Take a few moments to relate the discoveries in the poem to prior knowledge the students have gained in science. You might wish to have students recall the stages of development in a frog's life (egg, tadpole or pollywog, frog), what else might be found under a musty log (beetles, worms), and why a salamander would live under a rock (good habitat, moisture).

You may wish to have the students recite the poem with you, then take a moment to see if anyone can identify the rhyme pattern (ABCB, DBEB, FBGB, BB). Remind the students to look at the last word in a line when making this determination.


Second Grade - Literature - Mythology


D'Aulaire, Ingri and Edgar Parin. D'Aulaire's Book of Greek Myths. New York: Delacorte, 1962.

Beautiful illustrations enhance this read aloud.

Climo, Shirley. Atalanta's Race: A Greek Myth. New York: Clarion Books, 1995.

Illustrations by Alexander Koshkin.

Low, Alice. The Macmillan Book of Greek Gods and Heroes. New York: Aladdin Books, 1985.

Wonderful collection that includes myths as well as background on the gods and goddesses.

Martin, Claire. The Race of the Golden Apples. New York: Dial, 1991.

Beautifully detailed illustrations by Leo and Diane Dillon. This story gives the details of Atalanta's birth, early childhood and protection by Diana (Artemis).

Osborne, Mary Pope. Favorite Greek Myths. New York: Scholastic, 1989.

Illustrations by Troy Howell.

Rockwell, Anne. The Robber Baby: Stories from the Greek Myths. New York: Greenwillow Books, 1994.

Includes a pronunciation guide.

She and He: Adventures in Mythology, also by Jim Weiss (Greathall), includes the story of "Atalanta and the Golden Apples."

Atalanta was abandoned by her father, King Iasus. Left to die because she was not the son her father desired, she was found and raised by a bear.

Atalanta grew up to be a champion runner and an archer who could outshoot any competitor. Years later when her father learned of these accomplishments he brought her to his palace. As time passed and the king grew old, he wished for Atalanta to marry. She did not wish to marry and proclaimed that she would only marry the man who could outrun her in a race. To discourage suitors, she declared that any man who she defeated would be put to his death.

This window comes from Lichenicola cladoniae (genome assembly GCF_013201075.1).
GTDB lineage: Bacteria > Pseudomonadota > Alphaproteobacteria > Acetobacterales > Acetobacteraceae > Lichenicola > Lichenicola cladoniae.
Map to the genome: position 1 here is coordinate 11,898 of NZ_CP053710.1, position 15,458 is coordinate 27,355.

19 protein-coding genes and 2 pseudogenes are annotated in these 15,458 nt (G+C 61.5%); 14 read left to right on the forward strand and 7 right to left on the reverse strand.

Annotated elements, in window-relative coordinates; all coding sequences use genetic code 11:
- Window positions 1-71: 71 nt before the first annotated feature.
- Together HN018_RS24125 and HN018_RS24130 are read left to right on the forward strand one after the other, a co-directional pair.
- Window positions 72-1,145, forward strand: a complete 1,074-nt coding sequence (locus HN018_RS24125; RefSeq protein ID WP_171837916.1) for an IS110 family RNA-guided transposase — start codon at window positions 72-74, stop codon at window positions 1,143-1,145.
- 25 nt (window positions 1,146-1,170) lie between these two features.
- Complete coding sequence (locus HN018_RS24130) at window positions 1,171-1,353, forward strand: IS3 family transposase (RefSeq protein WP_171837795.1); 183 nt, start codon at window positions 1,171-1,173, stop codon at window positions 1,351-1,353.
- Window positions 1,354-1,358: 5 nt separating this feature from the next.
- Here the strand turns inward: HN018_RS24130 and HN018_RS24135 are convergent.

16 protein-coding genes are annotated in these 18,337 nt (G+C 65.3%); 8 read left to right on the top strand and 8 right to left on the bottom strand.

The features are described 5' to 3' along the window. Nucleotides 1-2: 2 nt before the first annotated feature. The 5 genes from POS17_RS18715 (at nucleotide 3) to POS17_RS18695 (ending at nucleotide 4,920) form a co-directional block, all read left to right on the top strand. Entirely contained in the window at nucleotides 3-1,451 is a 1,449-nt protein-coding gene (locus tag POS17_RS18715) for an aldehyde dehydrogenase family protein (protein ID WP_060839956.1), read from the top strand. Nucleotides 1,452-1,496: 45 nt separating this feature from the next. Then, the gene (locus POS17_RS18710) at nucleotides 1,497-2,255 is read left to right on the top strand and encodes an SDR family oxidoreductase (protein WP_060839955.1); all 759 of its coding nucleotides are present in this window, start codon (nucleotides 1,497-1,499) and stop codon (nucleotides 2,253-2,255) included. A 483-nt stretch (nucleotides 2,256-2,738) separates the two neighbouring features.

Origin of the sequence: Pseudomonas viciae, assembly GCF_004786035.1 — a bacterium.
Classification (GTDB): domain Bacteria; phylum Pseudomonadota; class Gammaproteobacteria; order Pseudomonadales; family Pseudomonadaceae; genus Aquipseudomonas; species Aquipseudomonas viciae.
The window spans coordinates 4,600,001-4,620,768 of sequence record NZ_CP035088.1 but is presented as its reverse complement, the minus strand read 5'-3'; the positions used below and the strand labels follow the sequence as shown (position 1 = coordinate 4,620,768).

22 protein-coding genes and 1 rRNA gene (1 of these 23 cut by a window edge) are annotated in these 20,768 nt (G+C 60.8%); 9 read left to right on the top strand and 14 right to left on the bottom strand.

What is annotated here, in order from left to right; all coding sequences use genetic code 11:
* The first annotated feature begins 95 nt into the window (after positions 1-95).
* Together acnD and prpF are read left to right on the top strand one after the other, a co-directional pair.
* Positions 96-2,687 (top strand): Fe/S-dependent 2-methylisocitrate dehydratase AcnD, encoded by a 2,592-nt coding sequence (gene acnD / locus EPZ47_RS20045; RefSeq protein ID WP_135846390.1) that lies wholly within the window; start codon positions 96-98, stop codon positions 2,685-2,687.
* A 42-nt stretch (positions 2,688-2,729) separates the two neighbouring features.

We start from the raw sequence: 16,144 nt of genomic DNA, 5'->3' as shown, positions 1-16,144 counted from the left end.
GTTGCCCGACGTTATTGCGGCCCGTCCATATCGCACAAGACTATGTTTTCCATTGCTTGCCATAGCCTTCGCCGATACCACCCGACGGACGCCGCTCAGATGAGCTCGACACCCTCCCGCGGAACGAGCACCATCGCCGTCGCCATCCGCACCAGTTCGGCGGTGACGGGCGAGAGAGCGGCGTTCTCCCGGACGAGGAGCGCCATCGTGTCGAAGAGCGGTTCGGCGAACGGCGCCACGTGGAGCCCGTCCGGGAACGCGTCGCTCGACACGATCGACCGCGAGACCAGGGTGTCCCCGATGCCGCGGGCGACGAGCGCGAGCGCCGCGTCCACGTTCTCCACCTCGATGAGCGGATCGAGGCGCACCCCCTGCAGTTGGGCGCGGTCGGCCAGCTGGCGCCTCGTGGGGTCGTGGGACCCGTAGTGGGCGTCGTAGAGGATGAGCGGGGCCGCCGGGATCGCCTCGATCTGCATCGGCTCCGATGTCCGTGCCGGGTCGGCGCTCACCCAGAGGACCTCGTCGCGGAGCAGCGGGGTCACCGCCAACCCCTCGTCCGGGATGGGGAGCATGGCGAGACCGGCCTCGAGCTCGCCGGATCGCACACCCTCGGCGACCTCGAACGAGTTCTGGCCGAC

Melanion (Hippomenes) was in love with Atalanta and prayed to Aphrodite to help him win the race. He was given three golden apples by Aphrodite who told him to use them during the race.

Melanion threw the apples one by one during the race and tricked Atalanta into taking the time to retrieve them. They married and many years later, because they did not honor the gods nor thank Aphrodite, were turned into lions who hunted side by side.

Recognize that Aphrodite helped Melanion, a mortal.

Recognize that Atalanta "let" Melanion win the race (depends on version).

Recognize that while the gods would help, they would also punish if honor was not given them.

Activity - Using three artificial apples, or balls, have the students reenact the race. You may wish to have the students use dialogue or simply mime the actions.

Heracles (Hercules)

D'Aulaire, Ingri and Edgar Parin. D'Aulaire's Book of Greek Myths. New York: Delacorte, 1962.

Beautiful illustrations enhance this read aloud.


Second Grade - Literature - Mythology

Low, Alice. The Macmillan Book of Greek Gods and Heroes. New York: Aladdin Books, 1985.

Wonderful collection that includes myths as well as background on the gods and goddesses.

Williams, Marcia. Greek Myths for Young Children. Cambridge: Candlewick Press, 1991.

Myths are told in a comic-strip style, lively and not serious; not useful in showing the entire class but enjoyable for individual students.

Heracles was the strongest man who ever lived on earth. His father was Zeus and his mother, Alcema. Hera acting out of jealousy, tried to kill Heracles when he was a baby by sending two snakes to his crib. At this young age, Heracles grabbed the snakes and killed them, foretelling the strength he would someday possess.

Heracles grew in strength and physical prowess, but had little interest in his studies. Unaware of his strength, he accidentally killed his music teacher when he became angry and impatient. He was sent away to live by himself in the mountains where he continued to grow stronger.